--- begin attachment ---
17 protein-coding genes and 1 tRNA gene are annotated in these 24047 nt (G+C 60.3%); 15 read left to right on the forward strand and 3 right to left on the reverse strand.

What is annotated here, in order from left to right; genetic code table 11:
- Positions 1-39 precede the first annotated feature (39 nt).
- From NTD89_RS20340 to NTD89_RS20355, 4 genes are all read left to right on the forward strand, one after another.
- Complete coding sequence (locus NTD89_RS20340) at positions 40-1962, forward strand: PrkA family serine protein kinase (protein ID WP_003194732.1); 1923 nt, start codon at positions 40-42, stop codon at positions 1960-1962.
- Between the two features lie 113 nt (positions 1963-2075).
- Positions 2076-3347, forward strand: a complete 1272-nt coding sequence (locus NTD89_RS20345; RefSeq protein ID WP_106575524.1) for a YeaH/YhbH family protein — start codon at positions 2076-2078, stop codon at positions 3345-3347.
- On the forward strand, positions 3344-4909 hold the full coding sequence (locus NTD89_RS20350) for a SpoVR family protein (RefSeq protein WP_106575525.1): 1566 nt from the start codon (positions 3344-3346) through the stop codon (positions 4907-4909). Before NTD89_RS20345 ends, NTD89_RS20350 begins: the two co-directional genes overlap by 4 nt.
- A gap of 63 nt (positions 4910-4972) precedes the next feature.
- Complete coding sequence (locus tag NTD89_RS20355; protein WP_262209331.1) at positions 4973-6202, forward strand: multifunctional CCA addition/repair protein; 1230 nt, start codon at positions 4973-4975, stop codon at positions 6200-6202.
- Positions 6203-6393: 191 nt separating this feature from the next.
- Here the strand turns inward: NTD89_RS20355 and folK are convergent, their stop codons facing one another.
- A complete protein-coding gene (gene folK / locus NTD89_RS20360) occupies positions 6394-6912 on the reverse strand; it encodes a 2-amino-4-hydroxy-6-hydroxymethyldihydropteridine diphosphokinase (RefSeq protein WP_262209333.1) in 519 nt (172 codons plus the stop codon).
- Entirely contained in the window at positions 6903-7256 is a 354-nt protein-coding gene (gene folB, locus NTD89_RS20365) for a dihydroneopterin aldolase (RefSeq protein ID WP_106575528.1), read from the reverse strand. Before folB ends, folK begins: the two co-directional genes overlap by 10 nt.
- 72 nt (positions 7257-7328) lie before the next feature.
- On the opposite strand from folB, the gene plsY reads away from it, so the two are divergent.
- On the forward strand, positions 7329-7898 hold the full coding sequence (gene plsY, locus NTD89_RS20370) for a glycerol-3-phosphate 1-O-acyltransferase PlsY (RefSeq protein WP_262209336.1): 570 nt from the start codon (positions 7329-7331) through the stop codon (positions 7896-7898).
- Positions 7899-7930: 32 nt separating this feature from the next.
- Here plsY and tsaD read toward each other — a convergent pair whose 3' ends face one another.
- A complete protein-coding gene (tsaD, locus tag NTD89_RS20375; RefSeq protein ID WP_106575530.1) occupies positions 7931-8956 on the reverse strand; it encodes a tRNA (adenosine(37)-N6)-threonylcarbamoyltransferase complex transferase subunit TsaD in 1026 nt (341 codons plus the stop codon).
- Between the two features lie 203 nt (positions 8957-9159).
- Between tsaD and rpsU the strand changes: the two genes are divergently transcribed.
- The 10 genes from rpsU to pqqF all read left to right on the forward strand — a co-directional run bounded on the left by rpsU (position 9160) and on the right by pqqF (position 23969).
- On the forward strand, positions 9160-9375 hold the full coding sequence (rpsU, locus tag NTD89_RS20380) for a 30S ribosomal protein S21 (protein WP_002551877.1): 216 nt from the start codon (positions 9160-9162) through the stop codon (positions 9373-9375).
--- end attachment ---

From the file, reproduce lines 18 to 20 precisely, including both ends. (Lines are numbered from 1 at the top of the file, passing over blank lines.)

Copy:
- Positions 7899-7930: 32 nt separating this feature from the next.
- Here plsY and tsaD read toward each other — a convergent pair whose 3' ends face one another.
- A complete protein-coding gene (tsaD, locus tag NTD89_RS20375; RefSeq protein ID WP_106575530.1) occupies positions 7931-8956 on the reverse strand; it encodes a tRNA (adenosine(37)-N6)-threonylcarbamoyltransferase complex transferase subunit TsaD in 1026 nt (341 codons plus the stop codon).